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ICVBM launches coronary gene therapy trial.

For the six million Americans waking up with angina every day, pain is a constant companion. Even the simplest tasks, such as getting up from a chair or climbing the stairs, can cause severe chest pain. Many of these patients have exhausted all conventional interventions and face limited futures. Fortunately, coronary gene therapy appears a promising option.

Readers may remember positive patient profiles from earlier coronary gene therapy trials at St. Elizabeth's Medical Center of Boston (which have as yet not resumed).

Now a trial is investigating the potential of a new and different gene protein to promote the growth of blood vessels to the heart. Called fibroblast growth factor IV (FGF4), the protein is entering Phase II/III testing at the Indiana Center for Vascular Biology and Medicine (ICVBM)/Krannert Institute of Cardiology.

Preliminary data demonstrate safety of the innovative gene therapy concept, as reported last April.

"There is no product approved to stimulate the growth of new blood vessels," noted Cindy Grines, M.D., lead author of the study that appeared in Circulation and director of the cardiac catheterization laboratories at William Beaumont Hospital in Royal Oak, Michigan. "We think the growth factor gene used here restarts this natural response. This is a completely new and different approach."

In July, ICVBM will begin enrolling patients in the Angiogenic GENe Therapy (AGENT 3) trial under the direction of Dr. Jeffrey Breall, director of cardiac catheterization and interventional cardiology for Krannert Institute of Cardiology, and Dr. Keith March, director of ICVBM. "The purpose of the trial is to facilitate formation of bypass vessels by accelerating a natural process called angiogenesis or collateral vessel formation," Dr. March explains. "Some people are able to grow vessels sufficiently on their own, but many do not. The idea of this trial is to use this adenoviral vector that has the great capability of transducing or sending genes into cells very well and efficiently. By carrying this gene vector into the coronary circulation, it should help the cells that form coronary blood vessels grow. For people with few or no conventional treatment options for angina, we hope this therapy will help grow bypass vessels and reduce chest pain."

Unlike studies at St. Elizabeth's, participants in the AGENT 3 trial could be candidates for other therapies.

"This trial serves a broader population," says Dr. Jeffrey Breall. "These people could potentially have an angioplasty, bypass, of other interventions, but if it seemed these may not be optimal therapy for the best long-term results, their physicians may deem them eligible for this trial."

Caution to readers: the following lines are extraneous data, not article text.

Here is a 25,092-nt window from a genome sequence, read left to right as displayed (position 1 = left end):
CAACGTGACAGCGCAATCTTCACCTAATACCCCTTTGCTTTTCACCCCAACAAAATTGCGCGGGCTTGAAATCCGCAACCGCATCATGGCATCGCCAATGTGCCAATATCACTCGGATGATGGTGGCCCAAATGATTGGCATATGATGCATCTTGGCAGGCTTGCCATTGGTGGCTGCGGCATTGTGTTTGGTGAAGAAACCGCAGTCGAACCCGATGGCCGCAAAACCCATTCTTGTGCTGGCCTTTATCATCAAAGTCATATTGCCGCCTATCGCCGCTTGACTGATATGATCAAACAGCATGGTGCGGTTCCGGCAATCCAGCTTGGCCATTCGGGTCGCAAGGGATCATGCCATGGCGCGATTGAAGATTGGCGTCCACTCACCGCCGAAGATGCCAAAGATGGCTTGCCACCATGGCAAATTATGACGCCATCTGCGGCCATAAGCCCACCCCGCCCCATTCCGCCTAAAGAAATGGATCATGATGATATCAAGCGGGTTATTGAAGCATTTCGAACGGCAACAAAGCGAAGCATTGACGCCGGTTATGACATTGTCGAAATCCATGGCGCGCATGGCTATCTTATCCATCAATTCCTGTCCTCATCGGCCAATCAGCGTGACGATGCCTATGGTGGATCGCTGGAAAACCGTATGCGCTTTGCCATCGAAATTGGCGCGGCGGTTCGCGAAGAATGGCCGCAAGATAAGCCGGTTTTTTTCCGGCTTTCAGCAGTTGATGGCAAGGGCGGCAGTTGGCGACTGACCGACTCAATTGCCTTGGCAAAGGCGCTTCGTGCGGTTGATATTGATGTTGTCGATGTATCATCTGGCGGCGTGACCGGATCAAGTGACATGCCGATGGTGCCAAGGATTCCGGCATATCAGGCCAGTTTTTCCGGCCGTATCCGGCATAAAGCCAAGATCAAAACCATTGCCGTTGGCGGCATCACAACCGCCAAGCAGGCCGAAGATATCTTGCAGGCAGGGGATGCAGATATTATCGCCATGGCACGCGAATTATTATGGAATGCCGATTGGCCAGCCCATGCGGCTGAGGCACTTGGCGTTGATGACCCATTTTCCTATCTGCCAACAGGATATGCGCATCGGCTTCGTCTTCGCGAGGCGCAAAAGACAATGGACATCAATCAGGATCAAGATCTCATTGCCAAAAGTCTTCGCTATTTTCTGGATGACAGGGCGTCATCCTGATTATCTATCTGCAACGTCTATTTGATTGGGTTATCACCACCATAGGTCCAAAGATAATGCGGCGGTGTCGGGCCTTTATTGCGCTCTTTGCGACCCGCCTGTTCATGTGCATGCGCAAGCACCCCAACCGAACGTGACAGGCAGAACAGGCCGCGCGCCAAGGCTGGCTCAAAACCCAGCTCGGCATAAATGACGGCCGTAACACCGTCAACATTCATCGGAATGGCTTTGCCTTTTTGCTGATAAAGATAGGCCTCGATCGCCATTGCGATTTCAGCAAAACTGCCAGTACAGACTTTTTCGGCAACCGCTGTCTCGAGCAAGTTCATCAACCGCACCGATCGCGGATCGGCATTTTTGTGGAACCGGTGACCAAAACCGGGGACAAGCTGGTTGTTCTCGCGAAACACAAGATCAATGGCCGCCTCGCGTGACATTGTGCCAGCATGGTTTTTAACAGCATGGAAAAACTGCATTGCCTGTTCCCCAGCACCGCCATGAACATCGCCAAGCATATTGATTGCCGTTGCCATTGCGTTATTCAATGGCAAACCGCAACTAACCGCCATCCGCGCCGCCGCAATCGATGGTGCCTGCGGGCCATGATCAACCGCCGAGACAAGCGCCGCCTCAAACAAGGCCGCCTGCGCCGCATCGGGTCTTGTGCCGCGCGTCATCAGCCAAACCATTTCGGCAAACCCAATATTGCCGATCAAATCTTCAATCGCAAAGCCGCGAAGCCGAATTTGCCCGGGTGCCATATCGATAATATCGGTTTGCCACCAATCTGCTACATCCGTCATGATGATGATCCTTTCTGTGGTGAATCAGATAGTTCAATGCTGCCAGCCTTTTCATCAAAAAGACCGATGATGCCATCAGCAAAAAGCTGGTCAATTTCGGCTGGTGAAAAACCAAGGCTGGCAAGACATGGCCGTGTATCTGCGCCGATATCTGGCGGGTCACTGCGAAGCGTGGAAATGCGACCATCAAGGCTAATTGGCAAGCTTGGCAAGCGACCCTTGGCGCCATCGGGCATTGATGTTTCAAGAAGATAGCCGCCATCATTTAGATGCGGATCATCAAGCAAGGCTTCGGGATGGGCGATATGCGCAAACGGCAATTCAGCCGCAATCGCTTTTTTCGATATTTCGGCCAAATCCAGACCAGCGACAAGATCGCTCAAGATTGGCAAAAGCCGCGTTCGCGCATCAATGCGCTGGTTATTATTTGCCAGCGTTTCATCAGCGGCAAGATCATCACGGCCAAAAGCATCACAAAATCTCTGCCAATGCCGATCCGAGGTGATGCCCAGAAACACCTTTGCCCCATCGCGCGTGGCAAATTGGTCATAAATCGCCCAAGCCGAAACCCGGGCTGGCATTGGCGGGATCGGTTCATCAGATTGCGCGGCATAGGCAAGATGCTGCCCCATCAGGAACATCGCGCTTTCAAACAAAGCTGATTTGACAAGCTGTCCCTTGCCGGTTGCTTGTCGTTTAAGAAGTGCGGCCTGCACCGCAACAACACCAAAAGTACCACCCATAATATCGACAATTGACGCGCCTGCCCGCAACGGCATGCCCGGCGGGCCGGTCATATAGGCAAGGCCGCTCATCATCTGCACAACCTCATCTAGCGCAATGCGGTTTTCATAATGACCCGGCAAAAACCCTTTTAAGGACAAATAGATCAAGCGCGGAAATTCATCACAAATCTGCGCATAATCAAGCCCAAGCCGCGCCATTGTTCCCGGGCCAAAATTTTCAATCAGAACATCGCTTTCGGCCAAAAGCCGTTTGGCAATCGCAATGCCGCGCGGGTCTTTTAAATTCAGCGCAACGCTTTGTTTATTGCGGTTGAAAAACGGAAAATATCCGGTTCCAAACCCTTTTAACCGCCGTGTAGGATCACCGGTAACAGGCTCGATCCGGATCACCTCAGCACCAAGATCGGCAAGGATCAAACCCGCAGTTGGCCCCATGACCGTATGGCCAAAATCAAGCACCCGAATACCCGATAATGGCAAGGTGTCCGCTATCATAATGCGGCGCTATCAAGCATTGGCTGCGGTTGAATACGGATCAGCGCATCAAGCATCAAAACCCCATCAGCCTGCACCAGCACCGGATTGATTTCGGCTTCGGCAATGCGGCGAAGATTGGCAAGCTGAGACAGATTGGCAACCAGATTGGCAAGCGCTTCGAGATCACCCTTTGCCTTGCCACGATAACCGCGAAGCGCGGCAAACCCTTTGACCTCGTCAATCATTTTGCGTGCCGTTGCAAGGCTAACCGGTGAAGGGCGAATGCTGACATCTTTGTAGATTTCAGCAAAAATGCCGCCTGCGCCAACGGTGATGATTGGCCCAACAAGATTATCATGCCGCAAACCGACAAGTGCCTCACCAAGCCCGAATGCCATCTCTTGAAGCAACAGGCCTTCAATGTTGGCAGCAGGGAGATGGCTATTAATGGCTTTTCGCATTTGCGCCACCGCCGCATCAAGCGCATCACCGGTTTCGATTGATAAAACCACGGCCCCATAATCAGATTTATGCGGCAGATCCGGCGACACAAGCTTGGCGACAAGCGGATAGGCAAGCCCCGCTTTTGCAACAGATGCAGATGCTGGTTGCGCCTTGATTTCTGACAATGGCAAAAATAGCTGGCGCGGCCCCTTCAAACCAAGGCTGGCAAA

Gene therapy has demonstrated great potential in stimulating the body's natural ability to grow new blood vessels--a process called angiogenesis--in oxygen-deprived areas of heart muscle damaged by coronary heart disease.

"FGF4 is a protein that causes the growth of blood vessels by stimulating both the endothelial and smooth muscle cells," Dr. March told Neighborhood Heart Watch. "It has been shown in preclinical and in Phase I and II patient studies that FGF4 helps the vessels to grow faster, decreases angina, and reduces ischemia."

Patients with stable class II-IV exertional angina due to coronary artery disease are eligible to participate in this multicenter, randomized, double-blind, placebo-controlled clinical trial.

If you would like to learn more about participating in the AGENT 3 trial at ICVBM, contact Julie Lacy, R.N., B.S.N., Clinical Research Coordinator, Indiana Center for Vascular Biology and Medicine, 975 West Walnut St., IB441, Indianapolis, IN 46202 or call 317-962-0138.

Patient Inclusion Criteria Include: * Age: 30-75 years old

* History of stable exertional angina (Class II to IV) due to coronary artery disease.

* Remain symptomatic despite treatment with anti-angina medications, but not requiring immediate intervention or revascularization.

Classes of Angina: * Class I-Angina pain with a lot of activity-including running or heavy lifting.

* Class II-Angina pain after about two blocks of walking or with a moderate amount of activity, but not really overt exercise.

* Class III-Chest pain after walking less than two blocks of one block at the regular rate.

* Class IV-Angina at rest, even while sitting in a chair or in bed

Editor: Keith L. March, M.D., Ph.D. Director, Indiana Center for Vascular Biology and Medicine

Research is the key to discovering better ways to care for patients and improve their quality of life. For information about making a tax-deductible gift, contact me at 317-278-0130, or e-mail:
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Title Annotation:Neighborhood Heart Watch
Author:March, Keith L.
Publication:Indiana Business Magazine
Geographic Code:1USA
Date:Oct 1, 2003
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